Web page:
The third volume of Beauty is the Beast brings more character building and plot to the previous volumes’ slice-of-life antics. Shinomiya acts as something of a catalyst, someone with a less… idiosyncratic world view to observe Wanibuchi as well as create more opportunities to explore his character and relationship with Eimi. It’s wonderful to see a complicated, troubled romantic lead who never acts aggressive toward the heroine. Once again, this installment nets zero points.
Black Bird vol. 2:
Kyo, the head of the Tengu demon clan, is Misao’s only chance for survival. But even though she has sweet memories of him as a childhood friend, she has trouble reconciling them with the man he has become. Despite the strange attraction she feels for Kyo, can she trust her life, let alone her heart, to a man who only cares about the promise of her blood? (summary by Viz)
I honestly thought this volume of Black Bird had gotten fewer points than the first one, but when I totaled them up, it had received 12 – only one fewer than the first volume. Many of the points come from attitudes embedded in the writing, and not just Kyo’s actions. One of the most troubling things about it is the way Misao almost never questions Kyo – she wonders if he’s just out because of her special qualities and not because of who she is and gets upset when he grabs her body, but when he gets angry or acts controlling, she just accepts that he knows what’s best for her. She has no agency; she thinks, “If Kyo didn’t feel the way he did about me, I would probably be killed or raped by now,” and muses about how cold and heartless and hurtful she must have been when she was put off by his sudden advances in the first volume. When he pressures her into kissing him, she thinks that if he loves her, she has no reason to refuse his advances. It’s a common form of pressuring someone; if you don’t have a specific reason not to, you shouldn’t withhold sex, regardless of your feelings.
Black Rose Alice vol. 1
Dimitri Lewandowski is a celebrated tenor in early 1900s Vienna. When he is killed in an accident, his corpse is colonized by the seeds of a vampire master. At first, Dimitri denies that anything has changed, but as the people around him start dying, he is forced to accept the ghastly truth.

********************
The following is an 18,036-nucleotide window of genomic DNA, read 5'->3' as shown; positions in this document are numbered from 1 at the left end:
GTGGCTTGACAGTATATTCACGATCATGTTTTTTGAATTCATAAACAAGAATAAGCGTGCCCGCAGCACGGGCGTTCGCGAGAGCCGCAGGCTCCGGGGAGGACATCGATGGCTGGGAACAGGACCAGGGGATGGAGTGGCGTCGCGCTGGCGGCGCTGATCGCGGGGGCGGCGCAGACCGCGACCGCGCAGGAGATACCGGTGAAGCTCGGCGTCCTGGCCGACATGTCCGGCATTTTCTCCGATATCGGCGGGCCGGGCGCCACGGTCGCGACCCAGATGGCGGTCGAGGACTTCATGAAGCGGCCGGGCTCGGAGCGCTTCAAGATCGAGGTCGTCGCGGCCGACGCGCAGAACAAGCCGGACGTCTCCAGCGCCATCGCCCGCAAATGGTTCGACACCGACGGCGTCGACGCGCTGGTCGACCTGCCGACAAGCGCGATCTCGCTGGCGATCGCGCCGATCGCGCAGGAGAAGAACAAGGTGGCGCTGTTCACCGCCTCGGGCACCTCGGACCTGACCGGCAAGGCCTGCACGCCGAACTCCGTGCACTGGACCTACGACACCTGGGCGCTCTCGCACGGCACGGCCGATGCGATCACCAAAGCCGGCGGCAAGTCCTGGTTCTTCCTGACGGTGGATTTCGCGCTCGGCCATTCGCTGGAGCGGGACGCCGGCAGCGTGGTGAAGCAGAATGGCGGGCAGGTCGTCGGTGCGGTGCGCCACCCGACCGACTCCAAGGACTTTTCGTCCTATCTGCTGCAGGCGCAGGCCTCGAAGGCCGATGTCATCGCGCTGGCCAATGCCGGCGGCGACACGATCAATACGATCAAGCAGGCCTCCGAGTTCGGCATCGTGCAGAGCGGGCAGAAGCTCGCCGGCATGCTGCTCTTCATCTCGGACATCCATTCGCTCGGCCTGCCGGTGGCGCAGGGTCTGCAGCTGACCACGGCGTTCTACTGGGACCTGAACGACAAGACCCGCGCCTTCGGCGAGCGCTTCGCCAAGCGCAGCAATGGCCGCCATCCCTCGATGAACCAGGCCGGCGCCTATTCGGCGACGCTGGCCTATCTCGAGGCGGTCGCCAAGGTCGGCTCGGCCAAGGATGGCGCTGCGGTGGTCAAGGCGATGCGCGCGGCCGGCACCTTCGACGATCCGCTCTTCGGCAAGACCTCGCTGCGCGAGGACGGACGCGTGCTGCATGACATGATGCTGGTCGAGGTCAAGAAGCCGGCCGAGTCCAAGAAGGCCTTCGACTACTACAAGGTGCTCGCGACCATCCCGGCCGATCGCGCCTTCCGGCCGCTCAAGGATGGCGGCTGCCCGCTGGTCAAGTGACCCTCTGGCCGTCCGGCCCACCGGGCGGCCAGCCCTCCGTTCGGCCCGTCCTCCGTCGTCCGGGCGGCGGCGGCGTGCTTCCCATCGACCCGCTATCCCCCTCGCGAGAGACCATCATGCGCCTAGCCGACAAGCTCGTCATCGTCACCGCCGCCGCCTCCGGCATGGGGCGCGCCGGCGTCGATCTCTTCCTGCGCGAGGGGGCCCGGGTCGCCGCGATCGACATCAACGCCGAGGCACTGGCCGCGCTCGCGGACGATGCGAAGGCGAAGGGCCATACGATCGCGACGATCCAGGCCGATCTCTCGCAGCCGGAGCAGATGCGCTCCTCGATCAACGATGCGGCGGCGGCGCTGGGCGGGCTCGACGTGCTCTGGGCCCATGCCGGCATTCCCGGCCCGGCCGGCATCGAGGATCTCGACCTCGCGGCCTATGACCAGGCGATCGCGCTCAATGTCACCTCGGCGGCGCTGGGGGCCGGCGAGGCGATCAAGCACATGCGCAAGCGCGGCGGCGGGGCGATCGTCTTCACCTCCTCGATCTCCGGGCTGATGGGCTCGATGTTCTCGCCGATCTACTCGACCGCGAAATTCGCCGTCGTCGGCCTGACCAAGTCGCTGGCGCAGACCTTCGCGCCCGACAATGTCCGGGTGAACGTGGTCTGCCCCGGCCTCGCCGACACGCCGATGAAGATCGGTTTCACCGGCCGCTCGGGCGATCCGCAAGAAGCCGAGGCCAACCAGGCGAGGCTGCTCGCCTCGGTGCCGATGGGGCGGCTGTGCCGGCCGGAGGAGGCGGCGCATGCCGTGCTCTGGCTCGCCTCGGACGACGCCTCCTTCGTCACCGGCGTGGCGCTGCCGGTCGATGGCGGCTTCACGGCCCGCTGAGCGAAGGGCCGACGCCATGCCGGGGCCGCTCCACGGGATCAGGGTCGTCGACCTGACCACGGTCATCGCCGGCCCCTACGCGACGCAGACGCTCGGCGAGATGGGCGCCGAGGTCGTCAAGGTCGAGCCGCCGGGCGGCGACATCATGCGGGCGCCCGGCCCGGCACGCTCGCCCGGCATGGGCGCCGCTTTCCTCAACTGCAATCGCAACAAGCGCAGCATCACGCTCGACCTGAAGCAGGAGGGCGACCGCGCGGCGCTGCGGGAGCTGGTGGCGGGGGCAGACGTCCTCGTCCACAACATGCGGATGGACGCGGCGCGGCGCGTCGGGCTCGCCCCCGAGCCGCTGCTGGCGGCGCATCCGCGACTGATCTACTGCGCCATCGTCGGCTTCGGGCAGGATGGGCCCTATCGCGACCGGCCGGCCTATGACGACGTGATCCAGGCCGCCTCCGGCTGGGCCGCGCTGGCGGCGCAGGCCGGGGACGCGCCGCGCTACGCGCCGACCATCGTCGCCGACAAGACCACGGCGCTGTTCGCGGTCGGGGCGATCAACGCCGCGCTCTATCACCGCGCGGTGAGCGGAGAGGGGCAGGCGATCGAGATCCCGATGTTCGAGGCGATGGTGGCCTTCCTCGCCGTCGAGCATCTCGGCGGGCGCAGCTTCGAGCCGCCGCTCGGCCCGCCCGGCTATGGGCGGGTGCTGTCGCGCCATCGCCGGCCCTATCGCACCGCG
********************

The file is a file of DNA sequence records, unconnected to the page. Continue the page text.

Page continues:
Flash-forward to 2008. In Tokyo, Azusa Kikukawa’s troubled love life comes to an end with a fatal accident. Dimitri appears in her dying dreams with a diabolic proposal—he will save her lover if she agrees to become the breeding ground for the next generation of vampire seeds… (summary by Viz)
Well, that sure was a thing.
The first volume of Black Rose Alice isn’t supernatural romance or urban fantasy; it’s straight-up vampire horror. It’s a new take on vampires, but it doesn’t soften or romanticize them like many modern reinterpretations, unless you think spiders crawling out of a man’s mouth to drink blood is adorable and endearing. The elegant character design and beautifully detailed mansions of the turn-of-the-century European aristocracy contrast with body horror, as well as the shift to modern Tokyo toward the end of the volume.
This volume was mostly table-setting for what’s to come, with little actual romance to speak of. It gained only one point due to a teacher-student romance, even if the teacher was aware of how inappropriate their relationship was and about to break it off until he graduated.
Beauty is the Beast vol. 4
Black Bird vol. 3
Black Rose Alice vol. 2
Boys Over Flowers vol. 1